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Worlds Before Our Own Paperback – March 5, 2007
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"... a very thought-provoking book written by one of the best qualified investigative writers to tackle ... historical controversies..." -- Brent Raynes, Alternate Perceptions
"...I gleefully relish books like Worlds Before Our Own. These anomalous findings - and there are thousands of them - stand out as real evidence that there very well may have been civilizations (possibly advanced) that pre-date any we are aware of." -- "Evidence for a New History," Stephen Wagner, About.com
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This book generated so much hostile criticism when it was first published that one reviewer even said it ought to be burnt. These are the words of extremists who don't like their cherished worldviews shaken.
Whether or not one agrees with every claim Brad Steiger makes in this book, an open minded person will acknowledge that at the very least much of what is presented warrants further investigation.
One of the early things discussed in the book are "erratics"-artifacts found in geological strata thought to be date to long before anything even remotely homonid, let alone human, was supposed to exist. Some of these are now quite famous such as the trilobite crushed under a sandal print in Utah. Others may not be so well known.
The book also discusses the remains of beings who seem to represent other species of ancient humans still not accepted by the orthodox scientific communities. Hear of the remains of giants (some up to as much as 11 metres tall), people with short tails, people with horns, and little people (the little people Steiger discusses are around 48 cm tall at the most, with most being somewhat shorter. For some reason he does not mention the 35 cm Pedro the Midget Mummy).
Steiger speaks a bit about ancient high technology, but unfortunately doesn't discuss it in nearly as much detail as such other authors as Andrew Tomas, David Hatcher Childress and Christopher Dunn.
Atlantis is briefly discussed in the book, though I was a bit disappointed that he relied a lot on unverifiable sources from self-proclaimed psychics, rather than more credible sources. Even Plato, perhaps the most significant Atlantis source of all time hardly gets a mention.
Steiger also discusses the current lack of knowledge on the prehistory of North America.
Like a number other researchers of "alternative history", Steiger views history as cyclic, with at least several past ages of civilisation being wiped out by natural disasters and by ancient massive scale wars. He also wonders if such a fate might befall our modern day civilisation at some point in the future.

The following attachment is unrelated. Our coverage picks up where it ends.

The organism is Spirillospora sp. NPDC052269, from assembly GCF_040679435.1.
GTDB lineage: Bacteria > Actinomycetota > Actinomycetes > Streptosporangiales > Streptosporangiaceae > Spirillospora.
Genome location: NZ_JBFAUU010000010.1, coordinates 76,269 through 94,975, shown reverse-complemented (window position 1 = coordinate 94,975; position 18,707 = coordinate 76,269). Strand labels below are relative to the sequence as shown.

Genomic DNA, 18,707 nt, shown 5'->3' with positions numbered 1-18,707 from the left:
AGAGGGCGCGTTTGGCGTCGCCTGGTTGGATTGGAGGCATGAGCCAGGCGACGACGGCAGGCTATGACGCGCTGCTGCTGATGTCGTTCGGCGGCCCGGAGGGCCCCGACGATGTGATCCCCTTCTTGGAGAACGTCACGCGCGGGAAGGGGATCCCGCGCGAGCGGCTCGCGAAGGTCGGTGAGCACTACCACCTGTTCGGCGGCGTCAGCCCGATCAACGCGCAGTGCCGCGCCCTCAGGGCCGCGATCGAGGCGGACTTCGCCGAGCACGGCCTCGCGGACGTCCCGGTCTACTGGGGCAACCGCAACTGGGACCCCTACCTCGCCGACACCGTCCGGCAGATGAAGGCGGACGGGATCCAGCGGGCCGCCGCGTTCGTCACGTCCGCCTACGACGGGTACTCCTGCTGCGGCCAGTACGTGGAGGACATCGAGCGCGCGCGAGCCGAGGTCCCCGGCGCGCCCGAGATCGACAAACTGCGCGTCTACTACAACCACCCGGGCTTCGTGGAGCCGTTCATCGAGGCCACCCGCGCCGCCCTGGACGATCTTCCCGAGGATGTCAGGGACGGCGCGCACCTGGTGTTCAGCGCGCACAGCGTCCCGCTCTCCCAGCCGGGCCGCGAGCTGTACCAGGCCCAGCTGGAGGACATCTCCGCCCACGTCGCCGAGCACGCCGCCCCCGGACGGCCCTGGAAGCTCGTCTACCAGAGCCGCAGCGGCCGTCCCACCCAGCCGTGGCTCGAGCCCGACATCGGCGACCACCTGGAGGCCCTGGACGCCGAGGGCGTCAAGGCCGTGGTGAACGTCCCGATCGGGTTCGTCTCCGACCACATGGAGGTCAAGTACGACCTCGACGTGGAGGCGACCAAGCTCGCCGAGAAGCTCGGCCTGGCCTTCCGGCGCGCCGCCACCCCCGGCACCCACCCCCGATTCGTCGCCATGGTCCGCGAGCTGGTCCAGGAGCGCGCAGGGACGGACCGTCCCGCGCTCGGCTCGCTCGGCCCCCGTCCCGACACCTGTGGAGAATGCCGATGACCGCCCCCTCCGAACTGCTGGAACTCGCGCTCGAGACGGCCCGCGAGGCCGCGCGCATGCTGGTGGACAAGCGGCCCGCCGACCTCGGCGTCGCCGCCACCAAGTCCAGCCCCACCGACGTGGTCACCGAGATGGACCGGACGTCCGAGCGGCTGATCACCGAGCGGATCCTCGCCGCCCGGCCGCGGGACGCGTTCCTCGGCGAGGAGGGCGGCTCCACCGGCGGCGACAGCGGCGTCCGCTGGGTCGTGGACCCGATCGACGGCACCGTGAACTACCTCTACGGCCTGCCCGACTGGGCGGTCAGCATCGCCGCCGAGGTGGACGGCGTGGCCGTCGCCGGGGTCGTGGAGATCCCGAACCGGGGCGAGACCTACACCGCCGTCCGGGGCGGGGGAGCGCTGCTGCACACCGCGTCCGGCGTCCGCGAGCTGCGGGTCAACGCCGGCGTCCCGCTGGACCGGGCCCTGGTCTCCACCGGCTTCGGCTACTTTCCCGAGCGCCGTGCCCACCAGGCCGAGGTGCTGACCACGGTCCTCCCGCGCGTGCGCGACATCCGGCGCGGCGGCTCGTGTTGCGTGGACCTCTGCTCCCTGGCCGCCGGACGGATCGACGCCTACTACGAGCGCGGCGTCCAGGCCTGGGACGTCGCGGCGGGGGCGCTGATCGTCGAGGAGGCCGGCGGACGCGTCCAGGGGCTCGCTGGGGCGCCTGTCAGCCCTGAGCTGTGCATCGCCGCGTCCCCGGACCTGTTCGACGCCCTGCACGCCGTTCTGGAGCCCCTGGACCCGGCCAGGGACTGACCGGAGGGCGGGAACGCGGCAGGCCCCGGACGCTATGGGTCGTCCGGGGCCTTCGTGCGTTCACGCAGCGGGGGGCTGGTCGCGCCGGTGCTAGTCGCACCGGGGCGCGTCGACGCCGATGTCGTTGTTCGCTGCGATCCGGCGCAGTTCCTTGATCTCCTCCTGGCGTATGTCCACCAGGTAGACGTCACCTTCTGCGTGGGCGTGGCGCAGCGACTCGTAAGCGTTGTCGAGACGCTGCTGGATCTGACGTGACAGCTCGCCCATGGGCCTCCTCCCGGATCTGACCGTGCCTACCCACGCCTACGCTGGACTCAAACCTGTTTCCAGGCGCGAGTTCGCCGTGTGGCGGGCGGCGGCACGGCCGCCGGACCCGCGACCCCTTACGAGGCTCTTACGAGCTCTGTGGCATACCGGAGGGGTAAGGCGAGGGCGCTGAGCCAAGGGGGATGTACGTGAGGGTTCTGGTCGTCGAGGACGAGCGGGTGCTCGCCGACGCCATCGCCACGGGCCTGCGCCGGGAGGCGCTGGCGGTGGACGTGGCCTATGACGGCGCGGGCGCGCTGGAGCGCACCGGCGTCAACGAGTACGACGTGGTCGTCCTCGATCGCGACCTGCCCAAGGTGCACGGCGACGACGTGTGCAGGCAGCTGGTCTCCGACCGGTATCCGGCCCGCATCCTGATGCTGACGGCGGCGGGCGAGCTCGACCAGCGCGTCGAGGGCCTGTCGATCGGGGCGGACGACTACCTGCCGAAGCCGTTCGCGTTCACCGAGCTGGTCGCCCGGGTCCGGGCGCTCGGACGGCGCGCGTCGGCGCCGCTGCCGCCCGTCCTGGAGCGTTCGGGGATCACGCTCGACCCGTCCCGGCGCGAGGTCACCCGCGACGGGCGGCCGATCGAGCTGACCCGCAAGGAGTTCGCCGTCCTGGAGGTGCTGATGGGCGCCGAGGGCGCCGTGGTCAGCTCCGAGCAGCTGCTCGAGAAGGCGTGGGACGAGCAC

Overall this was an interesting book on ancient mysteries. While I would have liked it if it was somewhat more detailed, I nonetheless found it an intriguing and informative read.
1. Numerous obscure facts/findings are presented.
2. Steiger's writing style presents the data in a manner that is easy and enjoyable to read.
3. Steiger provides plausible alternative explanations for the numerous anomalous findings that clash with traditional theories on evolution and progression of mankind.
If I was to offer some criticism it would be as follows.
1. It would be nice if the references were cited within the text with a superscript and then listed in numerical order at the end of the book.
2. The commentary at the end of the book might be organized into its own subsection/chapter.
3. Additional photographs would be nice.
I highly recommend this book to others who have interest in controversial subjects ranging from giants to advanced civilizations that predate our own. This book has heightened my interest in these subjects to the point that on my next trip to China I hope to explore the "forbidden zone" and eventually other sites such as Nan Madol.
What is so threatening in this book? Steiger, with supporting data, points out there are multitudes of ancient artifacts that archeologists have failed to investigate or discuss; rather they ‘dissed, buried, covered up and obscured evidence. Offering hackneyed explanations, they avoided explanations or discussion of facts.
This book could have been written today; archaeologists are still using the same dodge and cover up tactics.
A good book, a quick read.